First off, when has the lackluster output of bandwagon artists ever truly discredited what made a sound exciting in the first place? Surely it gets tiresome in the moment, hearing all these lame immitations, but it's been twenty years now! There's been plenty of time to cleanse the palette and re-focus. Secondly, the chill out thing was a totally different project, distinct from trip hop's m/o... this was lifestyle music for young professionals and scenesters. That it started cropping up in Zach Braff movies is evidence enough. There was certainly some overlap between the two - no more than with reggae or dub though (far less, truth be told) - but the media ran with that narrative and suddenly there was no room for a record like Pre-Millenium Tension. Tricky had lost it. And yet the record was flush with a deeply strange, skewed b-boy blues that was anything but easy listening and remained true to the roots-n-future warped downbeat vision that lie at trip hop's beating heart ever since Smith & Mighty remixed Mark Stewart. In truth, the jagged underbelly of nineties hip hop and r&b's glistening phantasmagorias had always had more in common with trip hop than any of the chill out brigade ever could hope to.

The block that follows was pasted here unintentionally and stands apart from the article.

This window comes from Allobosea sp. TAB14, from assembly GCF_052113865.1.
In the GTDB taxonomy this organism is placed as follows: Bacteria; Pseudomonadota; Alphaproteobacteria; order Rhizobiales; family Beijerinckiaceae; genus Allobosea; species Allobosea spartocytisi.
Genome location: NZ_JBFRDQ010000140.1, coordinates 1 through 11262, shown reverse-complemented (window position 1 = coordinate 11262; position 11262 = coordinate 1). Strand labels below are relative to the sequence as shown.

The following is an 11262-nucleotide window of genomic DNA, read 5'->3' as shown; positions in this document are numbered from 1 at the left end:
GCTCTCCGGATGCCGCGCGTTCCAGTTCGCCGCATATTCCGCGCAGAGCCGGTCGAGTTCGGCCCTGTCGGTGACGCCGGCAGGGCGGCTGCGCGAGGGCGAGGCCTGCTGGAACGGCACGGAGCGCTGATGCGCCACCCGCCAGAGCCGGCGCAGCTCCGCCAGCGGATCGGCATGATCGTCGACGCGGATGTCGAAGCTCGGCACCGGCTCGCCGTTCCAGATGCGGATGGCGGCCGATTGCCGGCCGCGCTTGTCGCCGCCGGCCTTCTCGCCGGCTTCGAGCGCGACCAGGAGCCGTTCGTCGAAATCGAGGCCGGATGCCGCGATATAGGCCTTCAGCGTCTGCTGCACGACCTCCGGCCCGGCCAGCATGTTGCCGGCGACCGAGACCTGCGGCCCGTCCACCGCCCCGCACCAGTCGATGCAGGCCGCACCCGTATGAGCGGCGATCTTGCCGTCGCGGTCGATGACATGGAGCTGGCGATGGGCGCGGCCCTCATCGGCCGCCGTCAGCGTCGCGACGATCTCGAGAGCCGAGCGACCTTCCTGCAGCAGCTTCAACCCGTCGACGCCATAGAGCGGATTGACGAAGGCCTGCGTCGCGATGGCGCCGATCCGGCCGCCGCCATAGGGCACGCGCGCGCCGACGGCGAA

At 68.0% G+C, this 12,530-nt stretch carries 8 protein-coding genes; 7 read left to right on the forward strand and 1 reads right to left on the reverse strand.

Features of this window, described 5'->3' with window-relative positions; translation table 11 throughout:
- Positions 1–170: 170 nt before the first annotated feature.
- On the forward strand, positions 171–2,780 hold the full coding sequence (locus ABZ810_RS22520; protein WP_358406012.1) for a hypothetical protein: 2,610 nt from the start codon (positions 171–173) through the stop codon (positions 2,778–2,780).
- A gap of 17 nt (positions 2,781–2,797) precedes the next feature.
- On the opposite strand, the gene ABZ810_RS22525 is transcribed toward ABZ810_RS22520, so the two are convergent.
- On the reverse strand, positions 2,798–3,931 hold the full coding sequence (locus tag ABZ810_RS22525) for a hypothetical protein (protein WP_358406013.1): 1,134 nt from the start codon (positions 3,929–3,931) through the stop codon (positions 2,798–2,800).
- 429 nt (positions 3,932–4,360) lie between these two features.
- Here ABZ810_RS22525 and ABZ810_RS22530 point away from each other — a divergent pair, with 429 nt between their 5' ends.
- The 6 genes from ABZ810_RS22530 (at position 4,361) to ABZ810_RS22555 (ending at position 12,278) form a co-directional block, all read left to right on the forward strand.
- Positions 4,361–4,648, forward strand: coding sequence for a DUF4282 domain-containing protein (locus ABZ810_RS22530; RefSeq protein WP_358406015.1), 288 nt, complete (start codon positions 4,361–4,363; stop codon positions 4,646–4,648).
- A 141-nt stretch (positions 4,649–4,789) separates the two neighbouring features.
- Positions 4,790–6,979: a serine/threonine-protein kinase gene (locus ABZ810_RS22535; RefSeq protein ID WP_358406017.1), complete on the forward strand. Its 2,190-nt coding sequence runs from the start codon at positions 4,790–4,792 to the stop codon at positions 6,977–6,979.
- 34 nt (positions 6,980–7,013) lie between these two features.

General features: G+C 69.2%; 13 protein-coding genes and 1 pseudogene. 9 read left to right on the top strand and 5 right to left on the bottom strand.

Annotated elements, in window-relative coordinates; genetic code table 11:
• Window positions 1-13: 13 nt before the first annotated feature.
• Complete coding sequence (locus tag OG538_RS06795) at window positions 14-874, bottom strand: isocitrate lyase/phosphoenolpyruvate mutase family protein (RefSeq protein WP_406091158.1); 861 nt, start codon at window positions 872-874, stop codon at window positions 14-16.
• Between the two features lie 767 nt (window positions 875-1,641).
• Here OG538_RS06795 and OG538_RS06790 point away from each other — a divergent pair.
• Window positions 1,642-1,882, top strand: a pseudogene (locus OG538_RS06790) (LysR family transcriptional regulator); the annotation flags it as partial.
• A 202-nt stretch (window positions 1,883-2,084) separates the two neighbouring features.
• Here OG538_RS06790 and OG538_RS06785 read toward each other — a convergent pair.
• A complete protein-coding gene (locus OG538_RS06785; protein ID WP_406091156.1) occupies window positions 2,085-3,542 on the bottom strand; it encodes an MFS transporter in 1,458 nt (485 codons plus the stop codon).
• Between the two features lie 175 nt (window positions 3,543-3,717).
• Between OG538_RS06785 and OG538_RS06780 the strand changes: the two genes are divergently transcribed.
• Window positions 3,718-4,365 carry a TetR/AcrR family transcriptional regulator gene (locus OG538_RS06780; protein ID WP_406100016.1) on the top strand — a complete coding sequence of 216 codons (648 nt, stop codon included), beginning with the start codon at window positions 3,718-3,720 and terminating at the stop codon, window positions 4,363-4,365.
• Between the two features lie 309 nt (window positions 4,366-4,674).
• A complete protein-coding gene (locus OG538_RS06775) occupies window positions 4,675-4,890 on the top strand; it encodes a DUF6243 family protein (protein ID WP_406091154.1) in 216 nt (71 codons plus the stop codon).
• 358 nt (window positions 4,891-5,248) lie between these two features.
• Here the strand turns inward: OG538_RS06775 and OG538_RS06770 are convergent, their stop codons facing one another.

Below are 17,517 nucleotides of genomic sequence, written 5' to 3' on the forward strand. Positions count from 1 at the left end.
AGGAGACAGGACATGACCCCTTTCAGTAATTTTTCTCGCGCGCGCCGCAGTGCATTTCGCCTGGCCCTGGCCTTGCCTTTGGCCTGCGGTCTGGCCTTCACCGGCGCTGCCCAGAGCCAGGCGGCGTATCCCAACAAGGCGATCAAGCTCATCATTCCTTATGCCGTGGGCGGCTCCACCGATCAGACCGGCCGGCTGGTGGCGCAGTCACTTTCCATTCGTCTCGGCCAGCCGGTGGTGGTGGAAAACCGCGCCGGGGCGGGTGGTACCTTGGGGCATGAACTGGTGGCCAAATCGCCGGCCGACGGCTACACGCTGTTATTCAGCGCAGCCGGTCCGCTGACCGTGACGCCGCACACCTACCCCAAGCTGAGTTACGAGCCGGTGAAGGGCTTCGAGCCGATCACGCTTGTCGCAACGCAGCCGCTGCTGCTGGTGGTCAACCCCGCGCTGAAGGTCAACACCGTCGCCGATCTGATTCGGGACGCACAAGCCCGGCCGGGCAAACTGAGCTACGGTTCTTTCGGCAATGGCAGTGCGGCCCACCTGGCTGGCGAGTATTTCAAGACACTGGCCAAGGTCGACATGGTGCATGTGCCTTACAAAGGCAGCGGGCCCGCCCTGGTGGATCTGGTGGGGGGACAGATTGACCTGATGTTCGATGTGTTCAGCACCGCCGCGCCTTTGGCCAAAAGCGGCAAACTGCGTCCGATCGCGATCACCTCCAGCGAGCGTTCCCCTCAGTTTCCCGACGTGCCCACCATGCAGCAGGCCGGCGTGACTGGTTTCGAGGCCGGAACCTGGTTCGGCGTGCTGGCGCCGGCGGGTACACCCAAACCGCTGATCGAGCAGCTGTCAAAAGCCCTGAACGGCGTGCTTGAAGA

My second big complaint was the creeping sense that there was just too much zaniness in the list... and a little goes a long way. Even at the time a lot of that stuff came to be as big a turn off as the chill out stuff, with a bad aftertaste to boot, like it was all some big inside joke between people who thought they were better than the music. A dead end if there ever was one.
The last thing that threw me was the approach of limiting the list to one record per artist. I think that's a mistake when talking genres/scenes, because certain artists nearly always manage to define the sound and transcend their surroundings. One couldn't imagine a sixties rock list that limited The Beatles to a single record. Then why trip hop, when there were some obvious movers and shakers in the mix from day one? I don't want to get bogged down in specifics at the moment - reason enough, I'd been planning to do an in-depth series on trip hop in the near future - but right off the bat I can say that the first three Massive Attack LPs put the whole scene in stark relief, signposting the whole project. Without them, you're missing something...
1. It always struck me as an apposite description of the music, which was the bastard offspring of hip hop and soundsystem culture. Trip as in staggering, the beat dragging along, also as in tripping out, psychedelic b-boy music for real.